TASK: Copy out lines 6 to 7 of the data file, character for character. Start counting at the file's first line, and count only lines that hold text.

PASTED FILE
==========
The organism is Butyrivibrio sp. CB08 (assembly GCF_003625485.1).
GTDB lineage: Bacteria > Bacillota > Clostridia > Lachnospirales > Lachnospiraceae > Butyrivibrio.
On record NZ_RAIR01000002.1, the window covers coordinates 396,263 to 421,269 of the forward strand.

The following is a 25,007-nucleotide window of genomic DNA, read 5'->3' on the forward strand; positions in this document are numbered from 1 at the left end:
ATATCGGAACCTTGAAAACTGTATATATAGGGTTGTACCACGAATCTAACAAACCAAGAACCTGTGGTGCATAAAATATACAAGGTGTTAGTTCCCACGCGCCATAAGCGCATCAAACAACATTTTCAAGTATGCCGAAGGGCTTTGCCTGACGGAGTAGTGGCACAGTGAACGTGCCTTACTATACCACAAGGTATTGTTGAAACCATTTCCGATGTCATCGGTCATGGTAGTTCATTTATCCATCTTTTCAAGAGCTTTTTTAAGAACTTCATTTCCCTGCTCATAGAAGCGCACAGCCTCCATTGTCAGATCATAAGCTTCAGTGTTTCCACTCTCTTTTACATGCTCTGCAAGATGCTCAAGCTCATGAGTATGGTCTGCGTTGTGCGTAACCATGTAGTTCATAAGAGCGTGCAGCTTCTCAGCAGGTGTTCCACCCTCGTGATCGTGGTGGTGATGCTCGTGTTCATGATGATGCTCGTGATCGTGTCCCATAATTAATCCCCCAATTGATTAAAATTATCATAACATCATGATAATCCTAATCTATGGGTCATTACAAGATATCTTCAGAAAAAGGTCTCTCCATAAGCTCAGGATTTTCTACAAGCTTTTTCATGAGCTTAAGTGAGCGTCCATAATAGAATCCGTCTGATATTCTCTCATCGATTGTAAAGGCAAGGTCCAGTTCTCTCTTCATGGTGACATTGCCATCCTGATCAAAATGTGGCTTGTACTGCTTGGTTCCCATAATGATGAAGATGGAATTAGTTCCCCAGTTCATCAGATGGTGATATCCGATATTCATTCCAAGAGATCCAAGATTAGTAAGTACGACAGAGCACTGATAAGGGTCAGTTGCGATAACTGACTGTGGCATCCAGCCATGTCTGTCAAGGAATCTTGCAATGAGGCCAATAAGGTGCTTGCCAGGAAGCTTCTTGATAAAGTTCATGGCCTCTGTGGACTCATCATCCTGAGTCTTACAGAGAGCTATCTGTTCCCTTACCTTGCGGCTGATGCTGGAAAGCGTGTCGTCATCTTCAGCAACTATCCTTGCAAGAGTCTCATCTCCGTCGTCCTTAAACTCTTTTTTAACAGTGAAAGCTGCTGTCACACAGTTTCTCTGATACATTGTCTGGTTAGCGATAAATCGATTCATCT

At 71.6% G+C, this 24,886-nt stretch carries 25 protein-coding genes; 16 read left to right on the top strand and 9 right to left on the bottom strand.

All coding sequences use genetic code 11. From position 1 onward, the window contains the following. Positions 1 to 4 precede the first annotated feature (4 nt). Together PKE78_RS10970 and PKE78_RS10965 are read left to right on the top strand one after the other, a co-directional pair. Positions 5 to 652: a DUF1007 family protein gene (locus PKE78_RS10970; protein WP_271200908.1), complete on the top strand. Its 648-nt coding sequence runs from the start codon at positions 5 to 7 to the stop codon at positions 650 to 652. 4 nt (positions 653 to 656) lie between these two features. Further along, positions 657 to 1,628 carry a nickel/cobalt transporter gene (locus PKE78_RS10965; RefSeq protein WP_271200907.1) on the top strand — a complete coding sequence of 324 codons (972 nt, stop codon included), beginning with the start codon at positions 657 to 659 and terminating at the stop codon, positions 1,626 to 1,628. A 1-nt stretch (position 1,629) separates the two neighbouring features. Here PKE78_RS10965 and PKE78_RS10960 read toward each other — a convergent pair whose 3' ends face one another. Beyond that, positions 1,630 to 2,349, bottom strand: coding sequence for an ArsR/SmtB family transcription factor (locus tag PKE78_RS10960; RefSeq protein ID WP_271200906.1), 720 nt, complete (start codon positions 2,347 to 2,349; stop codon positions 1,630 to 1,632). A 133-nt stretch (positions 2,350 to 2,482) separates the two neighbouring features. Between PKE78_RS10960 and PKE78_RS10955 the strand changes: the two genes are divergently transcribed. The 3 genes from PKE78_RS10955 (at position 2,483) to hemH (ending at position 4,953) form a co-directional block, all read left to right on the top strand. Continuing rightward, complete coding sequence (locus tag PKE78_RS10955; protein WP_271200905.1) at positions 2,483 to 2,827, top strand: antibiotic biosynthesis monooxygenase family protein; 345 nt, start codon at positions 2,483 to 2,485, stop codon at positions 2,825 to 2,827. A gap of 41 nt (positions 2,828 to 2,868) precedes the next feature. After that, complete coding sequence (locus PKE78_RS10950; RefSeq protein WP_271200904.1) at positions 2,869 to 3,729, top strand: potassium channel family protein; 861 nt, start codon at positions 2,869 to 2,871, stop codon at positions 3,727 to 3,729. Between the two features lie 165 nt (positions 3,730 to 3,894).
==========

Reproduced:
At 71.6% G+C, this 24,886-nt stretch carries 25 protein-coding genes; 16 read left to right on the top strand and 9 right to left on the bottom strand.

All coding sequences use genetic code 11. From position 1 onward, the window contains the following. Positions 1 to 4 precede the first annotated feature (4 nt). Together PKE78_RS10970 and PKE78_RS10965 are read left to right on the top strand one after the other, a co-directional pair. Positions 5 to 652: a DUF1007 family protein gene (locus PKE78_RS10970; protein WP_271200908.1), complete on the top strand. Its 648-nt coding sequence runs from the start codon at positions 5 to 7 to the stop codon at positions 650 to 652. 4 nt (positions 653 to 656) lie between these two features. Further along, positions 657 to 1,628 carry a nickel/cobalt transporter gene (locus PKE78_RS10965; RefSeq protein WP_271200907.1) on the top strand — a complete coding sequence of 324 codons (972 nt, stop codon included), beginning with the start codon at positions 657 to 659 and terminating at the stop codon, positions 1,626 to 1,628. A 1-nt stretch (position 1,629) separates the two neighbouring features. Here PKE78_RS10965 and PKE78_RS10960 read toward each other — a convergent pair whose 3' ends face one another. Beyond that, positions 1,630 to 2,349, bottom strand: coding sequence for an ArsR/SmtB family transcription factor (locus tag PKE78_RS10960; RefSeq protein ID WP_271200906.1), 720 nt, complete (start codon positions 2,347 to 2,349; stop codon positions 1,630 to 1,632). A 133-nt stretch (positions 2,350 to 2,482) separates the two neighbouring features. Between PKE78_RS10960 and PKE78_RS10955 the strand changes: the two genes are divergently transcribed. The 3 genes from PKE78_RS10955 (at position 2,483) to hemH (ending at position 4,953) form a co-directional block, all read left to right on the top strand. Continuing rightward, complete coding sequence (locus tag PKE78_RS10955; protein WP_271200905.1) at positions 2,483 to 2,827, top strand: antibiotic biosynthesis monooxygenase family protein; 345 nt, start codon at positions 2,483 to 2,485, stop codon at positions 2,825 to 2,827. A gap of 41 nt (positions 2,828 to 2,868) precedes the next feature. After that, complete coding sequence (locus PKE78_RS10950; RefSeq protein WP_271200904.1) at positions 2,869 to 3,729, top strand: potassium channel family protein; 861 nt, start codon at positions 2,869 to 2,871, stop codon at positions 3,727 to 3,729. Between the two features lie 165 nt (positions 3,730 to 3,894).